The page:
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Insulating a 3 inch vaulted ceiling

gbushong | Posted in General Questions on

My name is Gary Bushong, I am remodeling a older home in Fort Lauderdale Florida, The great room in the picture has been gutted and the rafters exposed. We are remodeling it exposing 5 ” of the 8″ existing rafter when complete (key west style ceiling). Doing this type of exposed ceiling is only allowing us only 3″ of space between the tongue and groove roof base and the new tongue and groove ceiling. I am looking for suggestions on what insulation product would be best suited for a minimum R value of 19 in this 3″ space ?

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Replies

  1. GBA Editor
    Martin Holladay | | #1

    Gary,
    If you really want an insulation with an R-value of R-6.3 per inch, you are restricted to either polyisocyanurate or closed-cell spray foam.

    That said, you are choosing an insulation method that has many drawbacks. If you plan to cut rigid foam into narrow rectangles and to insert the rectangles between your rafters, you will not be addressing the thermal bridging through the rafters -- and the performance of your roof will suffer.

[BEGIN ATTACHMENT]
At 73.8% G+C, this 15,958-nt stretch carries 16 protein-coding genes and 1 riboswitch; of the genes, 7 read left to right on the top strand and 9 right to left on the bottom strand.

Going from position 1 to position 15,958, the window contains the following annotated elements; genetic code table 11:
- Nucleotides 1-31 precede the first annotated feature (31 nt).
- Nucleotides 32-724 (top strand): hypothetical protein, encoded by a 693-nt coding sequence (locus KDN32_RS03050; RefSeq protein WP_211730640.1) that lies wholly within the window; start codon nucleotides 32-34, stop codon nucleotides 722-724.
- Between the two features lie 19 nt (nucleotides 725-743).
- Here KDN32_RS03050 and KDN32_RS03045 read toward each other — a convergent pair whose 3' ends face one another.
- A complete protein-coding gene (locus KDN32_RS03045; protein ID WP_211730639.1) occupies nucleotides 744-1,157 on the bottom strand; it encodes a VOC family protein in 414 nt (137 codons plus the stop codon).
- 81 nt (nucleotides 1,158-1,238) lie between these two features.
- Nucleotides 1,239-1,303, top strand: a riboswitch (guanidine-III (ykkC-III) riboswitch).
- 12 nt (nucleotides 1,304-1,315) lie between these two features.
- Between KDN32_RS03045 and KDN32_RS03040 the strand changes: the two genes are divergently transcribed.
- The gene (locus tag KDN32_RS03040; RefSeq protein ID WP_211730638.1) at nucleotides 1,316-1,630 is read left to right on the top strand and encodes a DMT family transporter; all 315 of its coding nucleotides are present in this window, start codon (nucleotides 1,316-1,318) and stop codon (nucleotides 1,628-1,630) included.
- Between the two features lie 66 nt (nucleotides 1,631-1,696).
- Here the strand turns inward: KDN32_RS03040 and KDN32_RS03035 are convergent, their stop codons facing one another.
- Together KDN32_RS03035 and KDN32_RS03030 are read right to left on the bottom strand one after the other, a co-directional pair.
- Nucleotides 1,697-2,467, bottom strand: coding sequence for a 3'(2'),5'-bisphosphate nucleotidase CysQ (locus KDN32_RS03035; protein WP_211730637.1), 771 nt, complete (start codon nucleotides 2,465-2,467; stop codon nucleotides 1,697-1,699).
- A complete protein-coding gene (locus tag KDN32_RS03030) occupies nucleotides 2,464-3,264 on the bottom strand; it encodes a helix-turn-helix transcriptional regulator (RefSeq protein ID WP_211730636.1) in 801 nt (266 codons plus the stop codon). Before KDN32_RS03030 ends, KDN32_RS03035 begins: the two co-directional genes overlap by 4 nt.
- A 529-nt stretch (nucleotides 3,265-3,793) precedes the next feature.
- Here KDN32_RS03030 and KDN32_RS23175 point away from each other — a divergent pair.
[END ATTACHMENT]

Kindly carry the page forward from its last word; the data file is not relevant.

It would be far better to install the 3 inches of polyiso as a continuous layer of insulation. The easiest way to do this is to install the rigid foam above your existing roof sheathing. Of course, this approach requires you to install new roofing. But it is by far the best way to proceed.

    For more information, see How to Install Rigid Foam On Top of Roof Sheathing.

  2. Expert Member
    Dana Dorsett | | #2

    To get R19 in 3" of space the only commonly found option is closed cell spray polyurethane foam, which is one of the least-green insulation materials out there. But there are degrees of "bad". Closed cell foam blown with HFC245fa does many times the environmental damage that HFO1234ze does. Unfortunately the HFC blown stuff is the standard, but there are a few vendors with HFO blown foam products now, eg:

    Demilec HFO High Lift

    LaPolla Foam-Lok 2000-4G

    see also:

    https://www.greenbuildingadvisor.com/blogs/dept/green-building-blog/friendlier-foam-insulation-way-eventually

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